Throughout the past century, asbestos had been manufacturers’ favorite material, with more than 4.000 products containing the mineral at the time. By World War II, asbestos-containing materials were found in American ships, planes, vehicles, factories, hospitals, schools and homes across the nation. Later on, asbestos showed up in products everywhere, from fireproofing and fire prevention materials to drug store cosmetic counters.
There is mounting evidence showing that asbestos-containing products have been responsible for a number of asbestos exposure incidences. According to the EPA and the Department of Health and Human Services, there is no safe level of exposure to asbestos. Inhalation of airborne small fiber-like particles is detrimental to human health, already being demonstrated that all forms of asbestos are carcinogenic to humans. Epidemiological studies have shown that exposure to asbestos may cause a number of severe lung diseases, some even fatal. Lung cancer causes the largest number of deaths related to asbestos exposure, around 4,800 deaths per year. Asbestosis, another primary disease associated with asbestos exposure, is a non-cancerous respiratory disease usually disabling or fatal. Evidence suggests that cancers in the esophagus, larynx, stomach, colon, ovaries, prostate, and kidney can also be caused by asbestos exposure.
The fight to ban asbestos in the U.S. has been a long journey. In the second half of the 20th century, American health authorities became aware that asbestos is carcinogenic. In the coming decades, asbestos seemed to resist U.S. legislation.
Asbestos is still not banned in the U.S. Unfortunately, the use of this toxic mineral in all asbestos-containing products marketed before 1989 is still legal and continues to pose immense risks. Furthermore, asbestos-containing products continue to be manufactured even today.
In 2018, EPA released a significant new rule proposal (SNUR) which would allow the agency to prevent new uses of asbestos-containing products. The SNUR, a mechanism within the Toxic Substances Control Act, requires manufacturers to notify the EPA before asbestos is used in ways that might create concerns.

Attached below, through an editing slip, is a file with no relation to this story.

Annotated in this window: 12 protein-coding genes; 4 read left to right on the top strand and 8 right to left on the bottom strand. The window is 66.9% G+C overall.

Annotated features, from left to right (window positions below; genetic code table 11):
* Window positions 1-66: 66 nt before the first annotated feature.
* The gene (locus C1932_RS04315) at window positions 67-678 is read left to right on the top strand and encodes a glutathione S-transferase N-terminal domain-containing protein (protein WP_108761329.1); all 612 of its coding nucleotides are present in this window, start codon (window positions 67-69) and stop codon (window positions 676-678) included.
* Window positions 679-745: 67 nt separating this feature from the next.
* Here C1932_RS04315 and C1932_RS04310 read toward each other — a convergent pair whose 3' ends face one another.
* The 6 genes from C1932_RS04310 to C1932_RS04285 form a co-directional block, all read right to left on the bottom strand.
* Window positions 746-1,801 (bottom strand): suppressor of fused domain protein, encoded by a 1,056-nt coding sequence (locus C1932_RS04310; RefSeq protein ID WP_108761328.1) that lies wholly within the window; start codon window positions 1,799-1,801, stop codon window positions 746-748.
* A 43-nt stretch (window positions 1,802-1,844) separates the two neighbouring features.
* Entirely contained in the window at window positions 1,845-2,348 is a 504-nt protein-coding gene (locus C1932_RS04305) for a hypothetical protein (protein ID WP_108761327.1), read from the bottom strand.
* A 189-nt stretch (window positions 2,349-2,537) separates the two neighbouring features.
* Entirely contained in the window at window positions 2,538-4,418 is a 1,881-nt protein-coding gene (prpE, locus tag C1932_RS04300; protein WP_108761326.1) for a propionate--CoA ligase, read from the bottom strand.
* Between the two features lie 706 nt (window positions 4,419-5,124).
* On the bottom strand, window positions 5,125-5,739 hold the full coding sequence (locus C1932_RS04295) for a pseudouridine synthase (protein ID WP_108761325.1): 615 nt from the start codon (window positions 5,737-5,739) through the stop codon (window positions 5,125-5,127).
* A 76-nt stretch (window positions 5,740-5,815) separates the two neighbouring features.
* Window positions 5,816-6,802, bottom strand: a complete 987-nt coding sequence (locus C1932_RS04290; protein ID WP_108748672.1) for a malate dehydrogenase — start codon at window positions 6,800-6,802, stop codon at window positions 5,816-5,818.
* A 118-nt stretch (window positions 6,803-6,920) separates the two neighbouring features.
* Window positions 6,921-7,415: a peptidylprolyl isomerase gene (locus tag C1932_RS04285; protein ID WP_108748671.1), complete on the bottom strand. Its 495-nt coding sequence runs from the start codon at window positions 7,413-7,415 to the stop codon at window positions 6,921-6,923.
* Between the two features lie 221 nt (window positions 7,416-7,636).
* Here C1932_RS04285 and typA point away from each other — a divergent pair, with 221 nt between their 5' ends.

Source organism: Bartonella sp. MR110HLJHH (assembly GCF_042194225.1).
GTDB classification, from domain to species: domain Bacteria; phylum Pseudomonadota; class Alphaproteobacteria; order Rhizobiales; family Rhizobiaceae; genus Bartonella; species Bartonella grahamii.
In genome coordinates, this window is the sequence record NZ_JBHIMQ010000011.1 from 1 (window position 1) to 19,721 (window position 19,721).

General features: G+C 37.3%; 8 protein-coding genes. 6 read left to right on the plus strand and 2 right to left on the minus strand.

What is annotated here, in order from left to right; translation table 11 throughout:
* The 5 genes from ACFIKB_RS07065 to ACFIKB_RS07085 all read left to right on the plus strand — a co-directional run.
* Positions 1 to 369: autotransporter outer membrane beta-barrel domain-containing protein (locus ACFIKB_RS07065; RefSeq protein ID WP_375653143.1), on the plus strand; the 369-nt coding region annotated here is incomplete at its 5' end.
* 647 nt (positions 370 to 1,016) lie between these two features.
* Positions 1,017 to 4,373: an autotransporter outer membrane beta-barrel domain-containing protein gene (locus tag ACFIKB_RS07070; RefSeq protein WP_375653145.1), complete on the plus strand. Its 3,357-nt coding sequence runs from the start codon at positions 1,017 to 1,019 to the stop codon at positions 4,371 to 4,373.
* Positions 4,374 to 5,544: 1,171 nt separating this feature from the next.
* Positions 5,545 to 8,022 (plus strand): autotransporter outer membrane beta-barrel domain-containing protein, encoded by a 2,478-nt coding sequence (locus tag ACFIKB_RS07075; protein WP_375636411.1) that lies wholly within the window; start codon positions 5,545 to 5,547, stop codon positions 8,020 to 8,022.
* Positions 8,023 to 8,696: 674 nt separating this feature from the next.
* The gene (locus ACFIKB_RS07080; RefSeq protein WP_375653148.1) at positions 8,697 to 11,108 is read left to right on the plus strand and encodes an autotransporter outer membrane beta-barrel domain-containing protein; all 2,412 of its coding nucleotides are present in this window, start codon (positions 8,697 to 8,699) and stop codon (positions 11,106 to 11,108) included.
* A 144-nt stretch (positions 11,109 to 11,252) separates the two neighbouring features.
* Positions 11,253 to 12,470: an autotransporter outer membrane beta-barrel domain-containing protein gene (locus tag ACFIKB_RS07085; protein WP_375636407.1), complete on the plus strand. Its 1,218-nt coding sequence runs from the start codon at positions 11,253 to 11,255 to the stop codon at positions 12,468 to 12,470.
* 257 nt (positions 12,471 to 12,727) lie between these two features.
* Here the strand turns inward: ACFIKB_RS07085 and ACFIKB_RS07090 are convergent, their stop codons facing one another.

Potential new uses for asbestos subject to SNUR:
Critics of the proposed rule say that the agency’s actions aren’t as protective as they should be despite an apparent increase in regulation. Health advocates maintained that this rule can lead to more cases of asbestos exposure.
Despite knowing its harmful aftereffect, asbestos is still used in some U.S. industries. There is a wide range of prominent sectors using asbestos products today, including:
Asbestos was used in almost every public and commercial building constructed before the 1980s in the U.S. Asbestos could be in any part of a building, from floor tiles to rook sheets, toilet seats to wall panels. Working in and around these buildings presents a risk of asbestos exposure for homeowners and professional tradespeople. Persons who intentionally or unwittingly disturb asbestos-containing materials can cause asbestos fibers to be released into the air, putting anyone who inhales these fibers at risk of developing debilitating asbestos-related diseases. People who renovate or demolish buildings that contain asbestos may be at significant risk, depending on the nature of the exposure and precautions taken. Due to the significant risks associated with unlicensed asbestos removal, it is recommended to contact a certified company to help you remove asbestos-containing materials in a safe manner.
Gregory A. Cade is the principal attorney at Environmental Litigation Group P.C., a reliable law firm focused solely on asbestos exposure cases. His expertise and reputation in these cases derive from a successful track record that spans more than two decades. Gregory A. Cade work consists in representing injured victims and their families with the purpose of obtaining substantial recoveries.